Crowd control: why knowing your audience is the key to great content

Next time you need to communicate with your audience, take some time to think about life from their perspective. Who are you talking to? What do they want to read? What will make their life easier, quicker, more interesting, more fulfilling? What is that magic ingredient that will persuade them choose you over your competitor? Knowing your readers is the first step to drawing them closer: read on for three examples of brands that have me hooked.

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I love advertising, always have done, probably from the moment I first saw Coca-Cola teaching the world to sing in the 80’s. For me, the advent of autumn is heralded not by conkers on the ground, but by Waitrose TV ads where steaming apple pies sit on scrubbed farmhouse tables to a soundtrack of Keats’ Ode to Autumn. I was once told by someone far more experienced in these matters that a brand represents the emotional connection between an organisation and its audience: which makes me an advertiser’s dream, gullible as anything as long as they manage to trigger that emotional connection.

Long before I went freelance, I spent a fair few years as an in-house marketer. I worked on some incredibly valuable, household-name brands and had the opportunity to write for an array of different audiences: holiday makers, office managers, librarians and steelworkers to name but a few. When you manage a brand that has an impressive pedigree and a strong reputation in its market you become very proud of it – rightly so – but this can make it more difficult to prioritise your audience’s reference points above your product’s features.

One of the first conversations I’ll have with any client is not about their product or their offer, but about their audience.  Even small, family-run businesses that are adamant they have ‘never done any marketing before’ will know who their customers are – and therein lies the key to creating that engaging, compelling copy; copy that resonates where it needs to and leaves its audience desperate for a stronger connection. Once I have a clear picture of who my client wants to communicate with, it becomes far easier to create tone, style and content that will hit the mark and, as a result, add value.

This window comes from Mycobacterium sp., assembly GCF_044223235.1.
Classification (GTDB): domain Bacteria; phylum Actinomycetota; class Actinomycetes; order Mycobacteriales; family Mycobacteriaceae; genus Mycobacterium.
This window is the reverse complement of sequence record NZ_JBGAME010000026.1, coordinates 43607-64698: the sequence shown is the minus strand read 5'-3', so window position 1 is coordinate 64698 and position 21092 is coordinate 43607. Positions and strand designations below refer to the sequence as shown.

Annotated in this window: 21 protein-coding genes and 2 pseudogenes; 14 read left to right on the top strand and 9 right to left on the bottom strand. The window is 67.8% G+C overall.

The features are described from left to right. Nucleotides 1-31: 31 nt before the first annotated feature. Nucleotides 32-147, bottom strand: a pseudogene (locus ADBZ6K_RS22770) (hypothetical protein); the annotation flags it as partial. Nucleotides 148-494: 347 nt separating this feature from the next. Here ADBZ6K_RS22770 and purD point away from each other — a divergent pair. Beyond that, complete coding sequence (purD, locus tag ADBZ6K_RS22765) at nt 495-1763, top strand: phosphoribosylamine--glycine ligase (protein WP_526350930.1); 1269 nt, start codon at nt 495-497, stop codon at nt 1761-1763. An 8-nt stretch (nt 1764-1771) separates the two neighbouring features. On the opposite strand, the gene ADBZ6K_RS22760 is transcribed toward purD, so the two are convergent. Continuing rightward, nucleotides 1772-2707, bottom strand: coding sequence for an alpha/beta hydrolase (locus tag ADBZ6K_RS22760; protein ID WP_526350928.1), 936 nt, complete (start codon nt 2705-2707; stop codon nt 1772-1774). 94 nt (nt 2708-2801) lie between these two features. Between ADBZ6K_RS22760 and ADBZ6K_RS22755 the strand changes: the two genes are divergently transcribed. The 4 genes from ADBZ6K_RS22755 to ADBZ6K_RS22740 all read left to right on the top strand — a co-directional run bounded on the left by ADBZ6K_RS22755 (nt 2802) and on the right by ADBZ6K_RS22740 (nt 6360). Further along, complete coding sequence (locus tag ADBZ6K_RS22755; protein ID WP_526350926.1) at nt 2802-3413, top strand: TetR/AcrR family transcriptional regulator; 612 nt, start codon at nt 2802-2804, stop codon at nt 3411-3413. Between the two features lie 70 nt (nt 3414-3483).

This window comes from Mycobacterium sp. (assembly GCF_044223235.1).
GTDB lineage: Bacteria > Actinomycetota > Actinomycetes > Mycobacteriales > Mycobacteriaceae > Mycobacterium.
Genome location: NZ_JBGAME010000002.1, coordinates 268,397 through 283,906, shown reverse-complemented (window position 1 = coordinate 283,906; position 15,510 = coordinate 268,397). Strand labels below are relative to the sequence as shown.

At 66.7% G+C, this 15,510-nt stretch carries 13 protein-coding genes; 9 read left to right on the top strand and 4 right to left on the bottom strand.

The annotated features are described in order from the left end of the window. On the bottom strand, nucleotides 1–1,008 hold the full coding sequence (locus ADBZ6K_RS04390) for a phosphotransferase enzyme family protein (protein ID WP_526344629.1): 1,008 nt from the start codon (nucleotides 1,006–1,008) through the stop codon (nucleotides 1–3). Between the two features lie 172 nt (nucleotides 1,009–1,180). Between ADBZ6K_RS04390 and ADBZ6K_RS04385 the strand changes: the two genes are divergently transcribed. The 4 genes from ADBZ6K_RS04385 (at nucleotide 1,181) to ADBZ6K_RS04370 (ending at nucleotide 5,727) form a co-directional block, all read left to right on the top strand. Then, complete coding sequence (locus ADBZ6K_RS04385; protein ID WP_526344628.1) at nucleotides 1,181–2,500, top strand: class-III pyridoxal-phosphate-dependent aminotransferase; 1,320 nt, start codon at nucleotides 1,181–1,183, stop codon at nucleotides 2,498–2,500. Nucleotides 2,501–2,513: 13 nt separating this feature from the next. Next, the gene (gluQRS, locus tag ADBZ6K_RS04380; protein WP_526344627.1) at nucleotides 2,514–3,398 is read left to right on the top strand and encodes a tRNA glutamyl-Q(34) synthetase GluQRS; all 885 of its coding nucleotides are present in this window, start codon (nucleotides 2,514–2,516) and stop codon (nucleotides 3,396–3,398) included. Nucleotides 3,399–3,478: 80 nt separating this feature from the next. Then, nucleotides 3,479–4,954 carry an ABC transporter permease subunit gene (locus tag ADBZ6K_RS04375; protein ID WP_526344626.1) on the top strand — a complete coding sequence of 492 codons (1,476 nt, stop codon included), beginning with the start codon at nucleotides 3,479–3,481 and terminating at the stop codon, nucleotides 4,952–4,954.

Our emotional connections to the products and services we use are, by their nature, highly individual. Here are three examples of brands that use great copy to make my emotional connectors spark:

Loaf

Light-hearted, mischievous, tongue-in-cheek copy underpinned with an engaging brand story and a passion for British manufacturing, the furniture company Loaf compels me to read every page of its catalogue as soon as it lands on my doormat. Some of my favourite snippets include:

“Beds, sofas, knees and toes…”

“Our sofas put the ‘squish’ into ‘distinguished’”

“Lighting and mirrors and rugs… Oh My!”

…and the word-clever URL: loaf.com/kitchencaboodle

Learnings from Loaf: Not everyone is inspired by discounts and interest-free credit, so play around and show some personality rather than following the herd.

Riverford

My box of organic fruit and veg arrives every Tuesday and it’s almost as exciting as Christmas. Lovely fresh produce aside, Riverford founder Guy Watson’s blog – which is included as a printout each week – is my excuse to sit down with a cup of tea for five happy minutes. Not only is it intelligently written (whether by his own fair hand or that of a ghostwriter, I don’t know), but Guy’s knowledge and passion for his subject matter is woven throughout and is highly infectious. As a result of reading regularly I have learnt more about organic farming, neonicotinoids, GM food and the importance of small-scale production than I would ever have been bothered to look up myself. And because I now know more about it, I want to buy more from Riverford and less from the supermarket. Clever.

Learnings from Riverford: If you’re passionate about what you do and are able to communicate it, you can inspire passion for your brand amongst your audience.

Wahaca

The inimitable Tommi Meirs has single-handedly managed to change the reputation of Mexican food in the UK with her restaurant brand Wahaca. When I was a student, Mexican food meant homemade fajitas with sauce out of a packet and too many margaritas, possibly whilst wearing a comedy sombrero. With Wahaca, you get a glorious, vibrant, irresistible mental picture of a country and its food combined (again) with Ms Meirs’ immense passion. Wahaca makes me want to go to Mexico, but until then I’ll settle for the restaurant.

Learnings from Wahaca: Use your copy to tell a story that fires your audience’s imagination and makes them want to be part of your gang.

Over the coming months I’ll delve a bit deeper into each of these, as well as taking a look at other brands that get their copy spot on. Who would be in your top three?

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